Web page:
The world's top cocoa producer has made a spectacular comeback since President Alassane Ouattara took office in 2011.
Crippled by a decade-long conflict that began in 2002, the world's top cocoa producer has made a spectacular comeback since President Alassane Ouattara took office in 2011.
Despite being reelected two years ago, Ouattara faces mounting woes that are threatening his authority, his credibility -- and his efforts to lockdown the nation's economic recovery.
Ouattara has on several occasions admitted to being "hurt" by a string of mutinies by disgruntled troops since January. And after the latest four-day protest, he is once again in a precarious position.
While most Ivorians don't approve of the uprisings, they don't understand the president's volte-face -- in January, he promised the mutineers a bonus. Then last week he appeared to accept a televised "apology" in which a spokesman renounced their financial demands.
But the apparent PR stunt backfired, reigniting a protest which shook the country, leaving four dead and nine wounded. In the end, Ouattara was forced to capitulate in a move that ultimately damaged his credibility.
"In Africa, your word is sacred, you don't go back on your word," said Ibrahim Yameogo, a trader in Bouake, the country's second city.
"The government has not come out of this weakened but actually strengthened. It has managed to get through a difficult situation," insisted Defence Minister Alain-Richard Donwahi.
In a country where the average monthly income for a family rarely exceeds $340 (300 euros), the sums pledged to the 8,400 disgruntled soldiers are huge.
Under the terms of this week's deal, each soldier will receive a payment of seven million CFA francs ($11,000/10,700 euros) by June, say sources among the mutinous troops.
When that sum is added to the initial 5.0 million CFA francs paid to each of them in January, it amounts to quite a hefty bill of more than $170 million.
Although the government has refused to comment on the numbers involved, officials have insisted it had the "capacity" to pay.
"With a total budget of 6,500 billion CFA ($11 billion) we know how to find the means," said Communications Minister Bruno Kone.
If the mutineers receive the second tranche as promised, that alone will amount to around 1.0 percent of the state's annual budget.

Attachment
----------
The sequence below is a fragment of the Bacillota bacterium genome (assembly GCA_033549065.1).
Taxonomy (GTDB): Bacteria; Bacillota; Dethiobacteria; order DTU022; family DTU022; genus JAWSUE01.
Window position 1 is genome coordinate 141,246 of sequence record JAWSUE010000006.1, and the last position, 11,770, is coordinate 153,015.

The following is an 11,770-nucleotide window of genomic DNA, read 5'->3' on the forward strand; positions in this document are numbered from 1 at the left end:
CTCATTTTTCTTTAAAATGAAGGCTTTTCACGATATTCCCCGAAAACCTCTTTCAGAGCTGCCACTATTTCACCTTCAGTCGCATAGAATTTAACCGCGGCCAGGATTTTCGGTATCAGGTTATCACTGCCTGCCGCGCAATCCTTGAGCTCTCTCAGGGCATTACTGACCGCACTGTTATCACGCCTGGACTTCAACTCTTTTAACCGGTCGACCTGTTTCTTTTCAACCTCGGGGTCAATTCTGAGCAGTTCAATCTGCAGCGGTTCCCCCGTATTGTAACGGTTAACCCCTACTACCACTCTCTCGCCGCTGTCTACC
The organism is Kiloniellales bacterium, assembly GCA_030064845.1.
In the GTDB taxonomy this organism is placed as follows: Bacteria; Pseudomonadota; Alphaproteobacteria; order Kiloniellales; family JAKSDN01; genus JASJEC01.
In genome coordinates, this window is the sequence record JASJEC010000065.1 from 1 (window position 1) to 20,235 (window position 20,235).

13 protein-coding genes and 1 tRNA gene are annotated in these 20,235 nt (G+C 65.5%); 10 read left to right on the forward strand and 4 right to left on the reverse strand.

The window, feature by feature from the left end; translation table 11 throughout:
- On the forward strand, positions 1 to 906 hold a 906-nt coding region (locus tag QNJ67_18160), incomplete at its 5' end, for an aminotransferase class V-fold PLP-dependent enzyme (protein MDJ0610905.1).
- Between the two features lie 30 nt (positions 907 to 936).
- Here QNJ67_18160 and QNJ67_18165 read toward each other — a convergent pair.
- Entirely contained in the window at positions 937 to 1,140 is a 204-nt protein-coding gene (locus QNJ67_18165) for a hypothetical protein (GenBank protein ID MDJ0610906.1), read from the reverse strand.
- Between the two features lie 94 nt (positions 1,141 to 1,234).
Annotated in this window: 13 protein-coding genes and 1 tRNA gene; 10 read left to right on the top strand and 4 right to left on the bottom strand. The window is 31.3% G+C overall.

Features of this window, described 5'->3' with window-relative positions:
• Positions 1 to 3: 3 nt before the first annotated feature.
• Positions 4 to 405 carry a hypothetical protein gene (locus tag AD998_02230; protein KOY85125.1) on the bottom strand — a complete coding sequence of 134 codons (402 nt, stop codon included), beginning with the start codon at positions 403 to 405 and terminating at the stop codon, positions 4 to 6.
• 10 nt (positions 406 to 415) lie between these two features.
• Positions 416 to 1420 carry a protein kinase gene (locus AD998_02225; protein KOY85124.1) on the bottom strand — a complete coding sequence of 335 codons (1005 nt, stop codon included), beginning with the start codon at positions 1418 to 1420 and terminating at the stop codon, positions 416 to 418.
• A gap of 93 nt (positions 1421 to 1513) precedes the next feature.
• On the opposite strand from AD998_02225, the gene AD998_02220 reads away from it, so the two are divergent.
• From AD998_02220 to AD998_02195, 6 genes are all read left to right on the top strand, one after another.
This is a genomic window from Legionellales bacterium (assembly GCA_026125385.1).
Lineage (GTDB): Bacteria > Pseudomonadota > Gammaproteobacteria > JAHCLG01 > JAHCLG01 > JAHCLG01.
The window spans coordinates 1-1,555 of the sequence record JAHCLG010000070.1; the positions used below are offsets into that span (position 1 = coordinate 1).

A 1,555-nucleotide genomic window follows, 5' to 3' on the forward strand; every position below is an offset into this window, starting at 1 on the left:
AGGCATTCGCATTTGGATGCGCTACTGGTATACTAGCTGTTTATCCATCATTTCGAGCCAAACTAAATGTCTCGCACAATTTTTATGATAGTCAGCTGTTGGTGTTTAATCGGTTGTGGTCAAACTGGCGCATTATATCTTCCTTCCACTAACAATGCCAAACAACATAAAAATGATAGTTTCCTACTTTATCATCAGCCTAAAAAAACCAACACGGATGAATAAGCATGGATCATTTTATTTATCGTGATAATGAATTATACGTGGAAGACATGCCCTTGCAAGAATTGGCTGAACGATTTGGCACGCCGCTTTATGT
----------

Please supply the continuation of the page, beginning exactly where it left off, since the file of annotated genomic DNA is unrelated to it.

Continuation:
"It is easy to spread these 150 million euros across different budget items, but we're in a time of falling cocoa prices," explains Ivorian political scientist Jean Alabro, noting the 35-percent drop in prices between August and March.
So important is cocoa for the national economy that the government last week revised down its budget with a 9.3 percent reduction in investments.
"The country's growth is driven by investment, notably foreign investment," said Alabro.
These foreign investors could be scared off by such unrest at a time when the government is trying to negotiate the sale of up to $1 billion in Eurobonds.
"In this situation, it's problematic. It is as if a person whose house burns down every month goes to see the bank to borrow money to buy furniture," he said.
But Kone brushed off any suggestion the government had botched its handling of the crisis, or that the unrest within the army had scared off investors.
"Ivory Coast remains as attractive as it was before: its economic capacity is there and its resilience has been demonstrated, despite the difficulties in the cocoa market," he said.
Capitulating to the mutineers' demands also risks triggering a domino effect -- which already happened in January when other troops left out of the deal began demanding bonuses.
And it also looks set to feed into an ongoing wave of social unrest, with the soldiers achieving through the barrel of a gun what civil servants have been trying to secure for months -- pay hikes of 300 million euros.
"In the interest of equality and social justice, the government should do the same for civil servants. This is the big lesson we learn from this crisis," said union member Theodore Gnagna Zadi.
"2017 should have been the year of economic and political consolidation before the opening of hostilities over Ouattara's successor in 2020. It's failed," said an Ivorian political observer, speaking on condition of anonymity.
And after a decade of political and military crisis, there is still the question of national reconciliation to be addressed.
The question of succession is also likely to revive rivalries between the two main parties as well as among Ouattara's supporters.
Finally, the mutineers have demonstrated that the idea of establishing a truly integrated army is still very far off.